Trim: 6¼ x 9¼
978-1-7936-0910-6 • Hardback • November 2019 • $100.00 • (£77.00)
978-1-7936-0911-3 • eBook • November 2019 • $95.00 • (£73.00)
Kornelije Kvas is professor at the University of Belgrade.
Chapter 1: The Fictionality of Realism
Chapter 2: Realism, Intertextuality and Market Relations: Thackeray
Chapter 3: Realism and the Social Function of Art: Russian Theorists of Realism and Svetozar Marković
Chapter 4: The Realism of History and the Realism of Fiction: Tolstoy
Chapter 5: Power and Realism: Tolstoy
Chapter 6: Realism and Confidence in the Author: Dostoevsky
Chapter 7: Rationalism and Realism: Dostoevsky
Chapter 8: Style, Form and Realism: Maupassant
Chapter 9: Interculturalism and Realism: Matavulj
Chapter 10: Realism, Modernism and Magic Realism: Andrić
Afterword, Aleksandar Ilić
Kornelije Kvas offers a sweeping critique of Realism with subtle and thorough philosophical and aesthetic implications relevant to our reading and understanding of the canonical literary works of the nineteenth century by Thackeray, Gogol, Dostoevsky, Tolstoy, Maupassant, as well as of the twentieth century by Matavulj and Adrić. It is a wonderfully engaging reading for the philosophically inclined. The author constructively engages with ancient thinkers—such as Plato and Aristotle— as well as Modern and Postmodern—such as Marković, Nabokov, Sartre, Bakhtin, Barthes, Foucault, Doležel, and many others in his interpretations of literary texts. Kvas successfully polemicizes with these scholars as he redefines and reaffirms the bounderism of Realism.
— Constantine Muravnik, Yale University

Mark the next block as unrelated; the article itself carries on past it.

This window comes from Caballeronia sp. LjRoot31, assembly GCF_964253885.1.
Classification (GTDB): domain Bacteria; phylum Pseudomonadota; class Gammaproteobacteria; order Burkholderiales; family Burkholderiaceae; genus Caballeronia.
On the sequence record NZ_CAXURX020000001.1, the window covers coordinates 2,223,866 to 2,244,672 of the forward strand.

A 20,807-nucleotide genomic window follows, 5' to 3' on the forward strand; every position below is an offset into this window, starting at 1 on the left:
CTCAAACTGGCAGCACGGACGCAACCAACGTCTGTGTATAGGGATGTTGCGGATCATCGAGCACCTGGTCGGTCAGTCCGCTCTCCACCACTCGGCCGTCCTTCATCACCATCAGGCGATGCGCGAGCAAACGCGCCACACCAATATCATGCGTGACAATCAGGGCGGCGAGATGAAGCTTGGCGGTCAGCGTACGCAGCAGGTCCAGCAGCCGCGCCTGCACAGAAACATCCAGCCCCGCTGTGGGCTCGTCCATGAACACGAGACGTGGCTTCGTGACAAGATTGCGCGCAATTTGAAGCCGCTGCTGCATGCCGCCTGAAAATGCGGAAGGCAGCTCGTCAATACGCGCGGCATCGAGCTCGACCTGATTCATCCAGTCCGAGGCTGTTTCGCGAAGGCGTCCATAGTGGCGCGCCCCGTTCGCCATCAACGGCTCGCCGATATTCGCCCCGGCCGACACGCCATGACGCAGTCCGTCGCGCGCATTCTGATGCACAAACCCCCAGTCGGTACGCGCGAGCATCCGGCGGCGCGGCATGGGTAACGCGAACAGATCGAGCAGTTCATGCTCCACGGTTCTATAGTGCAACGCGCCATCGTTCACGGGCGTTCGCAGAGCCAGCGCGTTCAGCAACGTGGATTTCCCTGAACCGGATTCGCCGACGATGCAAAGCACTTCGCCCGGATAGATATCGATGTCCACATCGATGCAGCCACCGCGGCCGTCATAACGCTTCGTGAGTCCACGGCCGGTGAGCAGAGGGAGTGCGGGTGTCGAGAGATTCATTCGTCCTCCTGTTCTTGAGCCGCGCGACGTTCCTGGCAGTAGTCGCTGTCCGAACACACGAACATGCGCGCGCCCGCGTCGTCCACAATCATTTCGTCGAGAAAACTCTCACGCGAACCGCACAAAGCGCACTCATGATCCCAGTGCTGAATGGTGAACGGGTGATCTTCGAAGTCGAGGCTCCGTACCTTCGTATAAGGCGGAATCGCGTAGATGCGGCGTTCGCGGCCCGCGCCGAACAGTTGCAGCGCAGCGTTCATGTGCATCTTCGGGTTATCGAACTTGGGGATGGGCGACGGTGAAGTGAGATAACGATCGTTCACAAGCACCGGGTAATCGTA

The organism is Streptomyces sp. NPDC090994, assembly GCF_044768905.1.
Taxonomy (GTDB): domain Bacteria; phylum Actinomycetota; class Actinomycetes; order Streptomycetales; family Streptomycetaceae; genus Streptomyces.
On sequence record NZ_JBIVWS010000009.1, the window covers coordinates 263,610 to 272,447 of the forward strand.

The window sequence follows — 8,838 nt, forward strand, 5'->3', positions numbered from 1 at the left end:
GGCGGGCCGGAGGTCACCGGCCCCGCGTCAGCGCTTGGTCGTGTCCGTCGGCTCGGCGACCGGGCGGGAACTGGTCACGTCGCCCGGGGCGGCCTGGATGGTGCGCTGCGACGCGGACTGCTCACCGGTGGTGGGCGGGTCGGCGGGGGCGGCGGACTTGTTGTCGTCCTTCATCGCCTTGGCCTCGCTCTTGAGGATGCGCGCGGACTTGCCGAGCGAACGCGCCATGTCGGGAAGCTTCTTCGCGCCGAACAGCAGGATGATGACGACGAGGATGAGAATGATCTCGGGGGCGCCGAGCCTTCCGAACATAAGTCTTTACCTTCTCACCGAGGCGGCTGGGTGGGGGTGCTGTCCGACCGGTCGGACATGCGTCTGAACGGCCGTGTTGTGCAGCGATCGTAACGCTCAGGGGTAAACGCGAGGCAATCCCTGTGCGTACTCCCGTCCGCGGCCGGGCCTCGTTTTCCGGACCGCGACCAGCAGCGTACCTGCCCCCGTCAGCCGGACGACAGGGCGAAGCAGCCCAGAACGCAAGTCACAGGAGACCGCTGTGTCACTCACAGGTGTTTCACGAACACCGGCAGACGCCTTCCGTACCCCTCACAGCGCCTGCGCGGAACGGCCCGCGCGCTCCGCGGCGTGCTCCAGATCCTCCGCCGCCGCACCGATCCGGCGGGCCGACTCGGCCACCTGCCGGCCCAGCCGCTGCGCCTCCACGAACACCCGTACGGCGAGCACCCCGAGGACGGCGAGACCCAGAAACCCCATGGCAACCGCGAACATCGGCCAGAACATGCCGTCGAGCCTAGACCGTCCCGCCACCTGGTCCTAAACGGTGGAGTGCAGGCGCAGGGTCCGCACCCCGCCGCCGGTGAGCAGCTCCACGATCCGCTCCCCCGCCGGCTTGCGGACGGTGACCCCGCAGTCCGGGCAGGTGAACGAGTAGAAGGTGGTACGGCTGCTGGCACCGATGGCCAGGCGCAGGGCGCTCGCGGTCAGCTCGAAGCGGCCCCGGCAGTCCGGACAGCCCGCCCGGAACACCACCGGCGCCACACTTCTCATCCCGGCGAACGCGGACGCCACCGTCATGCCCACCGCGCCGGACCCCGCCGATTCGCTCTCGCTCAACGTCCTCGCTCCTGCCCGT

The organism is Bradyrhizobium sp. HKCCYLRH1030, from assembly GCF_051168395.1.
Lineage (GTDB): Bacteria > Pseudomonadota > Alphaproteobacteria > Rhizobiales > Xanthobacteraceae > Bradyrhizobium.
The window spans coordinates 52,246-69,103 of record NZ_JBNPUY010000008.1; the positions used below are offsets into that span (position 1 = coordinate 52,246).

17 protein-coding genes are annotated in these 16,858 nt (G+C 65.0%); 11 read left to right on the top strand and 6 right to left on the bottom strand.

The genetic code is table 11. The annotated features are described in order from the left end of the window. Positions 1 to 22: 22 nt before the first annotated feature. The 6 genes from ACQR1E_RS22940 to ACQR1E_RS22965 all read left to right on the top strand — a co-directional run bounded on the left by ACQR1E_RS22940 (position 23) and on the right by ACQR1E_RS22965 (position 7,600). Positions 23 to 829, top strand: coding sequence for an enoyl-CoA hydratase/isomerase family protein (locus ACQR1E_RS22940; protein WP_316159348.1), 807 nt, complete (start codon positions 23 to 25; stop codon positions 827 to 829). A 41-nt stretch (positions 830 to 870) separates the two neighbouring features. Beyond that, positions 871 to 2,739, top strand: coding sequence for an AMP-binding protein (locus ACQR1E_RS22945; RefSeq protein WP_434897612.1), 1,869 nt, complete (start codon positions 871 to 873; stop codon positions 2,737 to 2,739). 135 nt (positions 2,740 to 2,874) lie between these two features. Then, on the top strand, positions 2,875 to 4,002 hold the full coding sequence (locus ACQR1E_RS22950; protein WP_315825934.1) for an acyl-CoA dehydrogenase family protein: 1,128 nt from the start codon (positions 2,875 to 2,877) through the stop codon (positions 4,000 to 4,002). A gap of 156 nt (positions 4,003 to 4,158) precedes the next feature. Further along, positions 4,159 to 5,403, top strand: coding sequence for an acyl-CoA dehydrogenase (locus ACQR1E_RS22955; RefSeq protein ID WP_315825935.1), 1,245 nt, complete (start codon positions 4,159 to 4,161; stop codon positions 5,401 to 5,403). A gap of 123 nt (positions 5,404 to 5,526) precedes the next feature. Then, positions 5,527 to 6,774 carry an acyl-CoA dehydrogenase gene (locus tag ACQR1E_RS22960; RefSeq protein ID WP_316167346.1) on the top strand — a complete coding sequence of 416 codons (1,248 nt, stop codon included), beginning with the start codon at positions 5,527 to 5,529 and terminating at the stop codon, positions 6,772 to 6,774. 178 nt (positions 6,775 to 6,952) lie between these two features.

Kornelije Kvas shows here that the realistic literary procedure is not necessarily limited to the objective representation of natural, social, and psychological reality, but that it is capable of extending itself to cover the area of symbolization of reality and elements of magical realism. Kvas considers carefully, for instance, Tolstoy’s interest in human psychology and Dostoevsky’s passion for the metaphysical aspects of the soul. Regarding Thackeray's novel, Vanity Fair, Kvas analyzes the interplay between trade and macro-politics as well as between the individual and economic change. Summarizing theory and interpretation, this book is well-researched and succinct—an impressive scholarly work in comparative literature that stands prominently among other studies on realism.
— Nebojša Radić, Cambridge University
Kornelije Kvas offers a useful and sweeping overview of some of the key debates about representation combined with an unapologetically traditionalist defense of literary realism. Moreover, the reader of Kvas’s study is likely to benefit from the introduction of some of the less familiar Eastern European literary texts and critical voices into the well-known debates about realism and representation.
— Aleksandar Stević, Qatar University